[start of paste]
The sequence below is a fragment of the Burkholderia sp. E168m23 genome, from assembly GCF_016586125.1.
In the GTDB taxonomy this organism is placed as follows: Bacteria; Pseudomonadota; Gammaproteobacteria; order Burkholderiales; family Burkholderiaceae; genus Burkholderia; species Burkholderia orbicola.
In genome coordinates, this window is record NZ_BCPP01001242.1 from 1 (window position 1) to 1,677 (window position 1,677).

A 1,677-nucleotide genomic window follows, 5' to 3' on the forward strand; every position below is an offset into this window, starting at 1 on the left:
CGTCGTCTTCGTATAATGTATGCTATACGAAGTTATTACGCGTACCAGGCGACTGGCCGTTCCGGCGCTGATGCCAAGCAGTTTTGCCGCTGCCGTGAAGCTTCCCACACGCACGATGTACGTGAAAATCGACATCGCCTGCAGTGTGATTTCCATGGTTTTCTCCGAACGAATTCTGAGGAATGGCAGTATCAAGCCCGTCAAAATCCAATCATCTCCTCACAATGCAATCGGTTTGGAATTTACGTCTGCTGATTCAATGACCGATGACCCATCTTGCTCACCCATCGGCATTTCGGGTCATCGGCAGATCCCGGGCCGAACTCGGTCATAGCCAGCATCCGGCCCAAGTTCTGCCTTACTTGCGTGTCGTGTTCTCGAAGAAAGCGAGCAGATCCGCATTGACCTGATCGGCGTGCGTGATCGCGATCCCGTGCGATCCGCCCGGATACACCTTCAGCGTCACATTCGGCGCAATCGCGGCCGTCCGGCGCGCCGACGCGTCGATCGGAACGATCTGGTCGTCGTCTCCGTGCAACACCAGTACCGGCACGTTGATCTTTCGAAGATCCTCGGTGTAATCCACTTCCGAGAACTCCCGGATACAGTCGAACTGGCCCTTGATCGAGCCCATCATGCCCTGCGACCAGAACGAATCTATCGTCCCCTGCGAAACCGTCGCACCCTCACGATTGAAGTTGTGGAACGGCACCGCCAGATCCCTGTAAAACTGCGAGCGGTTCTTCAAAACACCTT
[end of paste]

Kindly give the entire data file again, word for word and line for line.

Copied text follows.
The sequence below is a fragment of the Burkholderia sp. E168m23 genome, from assembly GCF_016586125.1.
In the GTDB taxonomy this organism is placed as follows: Bacteria; Pseudomonadota; Gammaproteobacteria; order Burkholderiales; family Burkholderiaceae; genus Burkholderia; species Burkholderia orbicola.
In genome coordinates, this window is record NZ_BCPP01001242.1 from 1 (window position 1) to 1,677 (window position 1,677).

A 1,677-nucleotide genomic window follows, 5' to 3' on the forward strand; every position below is an offset into this window, starting at 1 on the left:
CGTCGTCTTCGTATAATGTATGCTATACGAAGTTATTACGCGTACCAGGCGACTGGCCGTTCCGGCGCTGATGCCAAGCAGTTTTGCCGCTGCCGTGAAGCTTCCCACACGCACGATGTACGTGAAAATCGACATCGCCTGCAGTGTGATTTCCATGGTTTTCTCCGAACGAATTCTGAGGAATGGCAGTATCAAGCCCGTCAAAATCCAATCATCTCCTCACAATGCAATCGGTTTGGAATTTACGTCTGCTGATTCAATGACCGATGACCCATCTTGCTCACCCATCGGCATTTCGGGTCATCGGCAGATCCCGGGCCGAACTCGGTCATAGCCAGCATCCGGCCCAAGTTCTGCCTTACTTGCGTGTCGTGTTCTCGAAGAAAGCGAGCAGATCCGCATTGACCTGATCGGCGTGCGTGATCGCGATCCCGTGCGATCCGCCCGGATACACCTTCAGCGTCACATTCGGCGCAATCGCGGCCGTCCGGCGCGCCGACGCGTCGATCGGAACGATCTGGTCGTCGTCTCCGTGCAACACCAGTACCGGCACGTTGATCTTTCGAAGATCCTCGGTGTAATCCACTTCCGAGAACTCCCGGATACAGTCGAACTGGCCCTTGATCGAGCCCATCATGCCCTGCGACCAGAACGAATCTATCGTCCCCTGCGAAACCGTCGCACCCTCACGATTGAAGTTGTGGAACGGCACCGCCAGATCCCTGTAAAACTGCGAGCGGTTCTTCAAAACACCTT